- ITIS Report for Tamias striatus doorsiensis, accessed 10 September 2019
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- Terrestrial gastropod fauna of Northeastern Wisconsin and the Southern Upper Peninsula of Michigan, Jeffrey C. Nekola, 2003, American Malacological Bulletin 18(1-2)
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- Stelis labiata, F, Side, NC, Moore County, usgs.gov, picture taken December 17, 2019
- Bees of Wisconsin (Hymenoptera: Apoidea: Anthophila) by A. T. Wolf, J. S. Ascher, Great Lakes Entomologist, 2009, page 156
- Evaluation of lower Green Bay benthic fauna with emphasis on re-ecesis of Hexagenia mayfly nymphs by Jerry L. Kaster, Christopher M. Groff, J. Val Klump, Danielle L. Rupp, Suneil Iyer, Ashely Hansen, Samantha Barbour, and Louisa Hall, doi.org/10.1016/j.jglr.2018.06.006, Journal of Great Lakes Research (2018), page 14
- Horseshoe Bay Cave Update (cont’d) Echolocator, January 2015, page 12
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- Preliminary Survey of the Terrestrial Isopods (Isopoda), Millipedes (Diplopoda), Harvestmen (Opiliones), and Spiders (Araneae) of Toft Point Natural Area, Door County, Wisconsin by Bruce A. Snyder, Michael L. Draney, John L. Kaspar, and Joel Whitehouse, October 2004, The Great Lakes Entomologist 37(3-4), page 105ff.
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- Spearing, Netting, and Bait Harvest Regulations 2019-2020, Wisconsin DNR, page 12
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- Scandinavian heritage, quirky charm await on winsome Washington Island, by Kurt Chandler, Chicago Tribune, June 30, 2017
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- Apple & Cherry Orchards: Door County Wisconsin Archived October 6, 2008, at the Wayback Machine
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- 1964 U.S Census of Agriculture, Volume 1, Part 14: Wisconsin, County Tables, Table 13: Acreage, Quantity, and Sales of Crops Harvested: 1964 and 1959
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- Cherry industry at odds over restricted crop rules by Jennifer Kiel, farmprogress.com/, July 22, 2019
- USDA NASS Quick Stats database results for tart and sweet cherries
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- Winter Use Map: Peninsula State Park, Wisconsin DNR, January 2015 and Door County is a winter wonderland for families by Amy Carr, Time Out Chicago, November 21, 2011
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- Immanuel Cookbook: from members and friends of Immanuel Lutheran Church, Baileys Harbor, Wisconsin. Compiled by Immanuel Luther League, Printed by On Time Publishing, Sister Bay, Wisconsin, 1996, pages 174, 193, 199, 41, 161, 187, 183, 7, and 125
- The Gift to Be Simple bread book : --a Door County journey with recipes (worldcat entry) by Carol Hoehn and Bill Hoehn, Fish Creek, Wisconsin: Dancing Bears' Press, 1995, page 53, recipe is titled "Door County Mai Tai alias Rhubarb Juice Cocktail," variations given are plain, with ice, with lemon-lime soda, and with alcohol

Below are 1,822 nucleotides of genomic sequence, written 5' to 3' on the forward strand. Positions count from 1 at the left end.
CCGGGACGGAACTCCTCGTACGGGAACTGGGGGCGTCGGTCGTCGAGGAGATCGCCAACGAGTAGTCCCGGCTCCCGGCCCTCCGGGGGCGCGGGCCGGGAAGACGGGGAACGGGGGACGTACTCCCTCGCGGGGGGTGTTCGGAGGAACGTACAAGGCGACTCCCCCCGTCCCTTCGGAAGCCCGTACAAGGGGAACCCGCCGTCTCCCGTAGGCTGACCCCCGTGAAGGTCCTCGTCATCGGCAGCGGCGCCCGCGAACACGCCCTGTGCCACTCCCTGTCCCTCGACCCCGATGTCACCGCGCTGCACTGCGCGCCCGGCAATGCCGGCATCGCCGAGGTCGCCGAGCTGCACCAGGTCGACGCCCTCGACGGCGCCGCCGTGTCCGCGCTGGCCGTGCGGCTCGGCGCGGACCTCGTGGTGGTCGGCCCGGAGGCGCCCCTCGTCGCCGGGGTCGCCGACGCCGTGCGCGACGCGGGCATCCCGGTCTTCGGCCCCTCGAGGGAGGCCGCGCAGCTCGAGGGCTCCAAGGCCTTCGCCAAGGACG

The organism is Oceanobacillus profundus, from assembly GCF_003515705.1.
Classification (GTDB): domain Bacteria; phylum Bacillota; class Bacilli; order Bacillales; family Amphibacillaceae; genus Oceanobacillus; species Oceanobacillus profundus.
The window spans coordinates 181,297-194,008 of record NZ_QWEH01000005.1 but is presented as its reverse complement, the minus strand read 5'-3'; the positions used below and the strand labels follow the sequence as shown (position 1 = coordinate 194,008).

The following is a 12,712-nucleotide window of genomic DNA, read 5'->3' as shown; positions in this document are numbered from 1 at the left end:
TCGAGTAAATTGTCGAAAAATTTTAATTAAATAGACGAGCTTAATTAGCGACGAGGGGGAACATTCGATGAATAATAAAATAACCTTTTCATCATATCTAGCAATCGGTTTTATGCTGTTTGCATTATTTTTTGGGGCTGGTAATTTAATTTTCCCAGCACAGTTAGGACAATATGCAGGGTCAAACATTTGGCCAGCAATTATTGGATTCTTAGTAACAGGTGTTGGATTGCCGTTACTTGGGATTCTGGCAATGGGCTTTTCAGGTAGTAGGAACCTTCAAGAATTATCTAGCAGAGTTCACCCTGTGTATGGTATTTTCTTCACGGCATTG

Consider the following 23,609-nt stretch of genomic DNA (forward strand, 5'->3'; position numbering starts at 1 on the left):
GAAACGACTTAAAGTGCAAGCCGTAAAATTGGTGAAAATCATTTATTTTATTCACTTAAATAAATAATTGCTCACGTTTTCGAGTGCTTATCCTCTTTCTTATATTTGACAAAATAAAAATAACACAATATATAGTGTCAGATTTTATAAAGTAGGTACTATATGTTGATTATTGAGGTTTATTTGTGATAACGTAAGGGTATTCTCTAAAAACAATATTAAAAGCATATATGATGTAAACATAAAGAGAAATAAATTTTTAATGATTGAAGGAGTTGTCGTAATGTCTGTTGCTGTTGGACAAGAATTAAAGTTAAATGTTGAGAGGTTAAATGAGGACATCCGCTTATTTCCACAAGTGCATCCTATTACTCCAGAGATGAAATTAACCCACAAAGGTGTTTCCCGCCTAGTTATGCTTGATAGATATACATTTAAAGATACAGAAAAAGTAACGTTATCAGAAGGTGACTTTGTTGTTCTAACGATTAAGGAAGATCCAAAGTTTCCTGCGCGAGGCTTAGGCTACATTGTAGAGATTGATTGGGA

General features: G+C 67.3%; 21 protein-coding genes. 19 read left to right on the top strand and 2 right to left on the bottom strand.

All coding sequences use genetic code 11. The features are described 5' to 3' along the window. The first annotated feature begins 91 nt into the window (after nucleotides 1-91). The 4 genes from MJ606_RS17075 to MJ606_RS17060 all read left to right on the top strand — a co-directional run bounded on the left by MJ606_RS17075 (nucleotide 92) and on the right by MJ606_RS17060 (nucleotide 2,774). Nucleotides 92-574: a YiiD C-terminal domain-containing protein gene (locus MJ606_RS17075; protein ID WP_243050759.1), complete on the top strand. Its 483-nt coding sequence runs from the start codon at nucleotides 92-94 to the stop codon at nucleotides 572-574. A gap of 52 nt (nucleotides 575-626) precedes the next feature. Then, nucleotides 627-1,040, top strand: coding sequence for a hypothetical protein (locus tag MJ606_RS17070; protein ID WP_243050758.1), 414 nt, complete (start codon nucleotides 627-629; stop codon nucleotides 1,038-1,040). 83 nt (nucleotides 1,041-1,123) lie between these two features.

- The Gift to Be Simple bread book : --a Door County journey with recipes (worldcat entry) by Carol Hoehn and Bill Hoehn, Fish Creek, Wisconsin: Dancing Bears' Press, 1995, pages 33 and 35
- Northern Door County (#213), YouTube, Around the Corner with John McGivern, April 11, 2013, Milwaukee PBS
- Mango, W.P. (1994). Grandma's Home Kitchen: Where Lessons and Life Were Mixed with Love : Family Recipes & Traditions of Grandma's Swedish Bakery, Door County. Wan'a Press. p. 40. ISBN 978-0-942495-38-6.
- The Flavor of Wisconsin: An Informal History of Food and Eating in the Badger State by Harva Hachten and Terese Allen, Madison, Wisconsin: Wisconsin Historical Society Press, Second edition, 2009, page 205
- Door County's Quiet Side (#811), YouTube, Around the Corner with John McGivern, March 21, 2019, Milwaukee PBS
- The Flavor of Wisconsin: An Informal History of Food and Eating in the Badger State by Harva Hachten and Terese Allen, Madison, Wisconsin: Wisconsin Historical Society Press, Second edition, 2009, page 111
- Abelskiver and Community on Washington Island by Heidi Hodges, February 18, 2015, Wisconsin Life, PBS
- Recipe for Icelandic pancakes in The Flavor of Wisconsin: An Informal History of Food and Eating in the Badger State by Harva Hachten and Terese Allen, Madison, Wisconsin: Wisconsin Historical Society Press, Second edition, 2009, page 192
- The Flavor of Wisconsin: An Informal History of Food and Eating in the Badger State by Harva Hachten and Terese Allen, Madison, Wisconsin: Wisconsin Historical Society Press, Second edition, 2009, page 191
- Underwater & Underground, Henriksen Fisheries & Door County Underground, Wisconsin Foodie, February 7, 2019
- The Flavor of Wisconsin: An Informal History of Food and Eating in the Badger State by Harva Hachten and Terese Allen, Madison, Wisconsin: Wisconsin Historical Society Press, Second edition, 2009, page 330
- Baked pears with cheese, YouTube, April 29, 2013, Renard's Cheese
- Cheese Curds: A Wisconsin Delicacy by Brittany Jordt, Door County Living, November 15, 2012 and Take a Cheese Tour of Door County, Wisconsin by the Wisconsin Milk Marketing Board, Cheese Talk, July 13, 2017
- The Lake Michigan Cottage Cookbook, by Amelia Levin, North Adams, Massachusetts: Storey Publishing, 2018, pages 16-17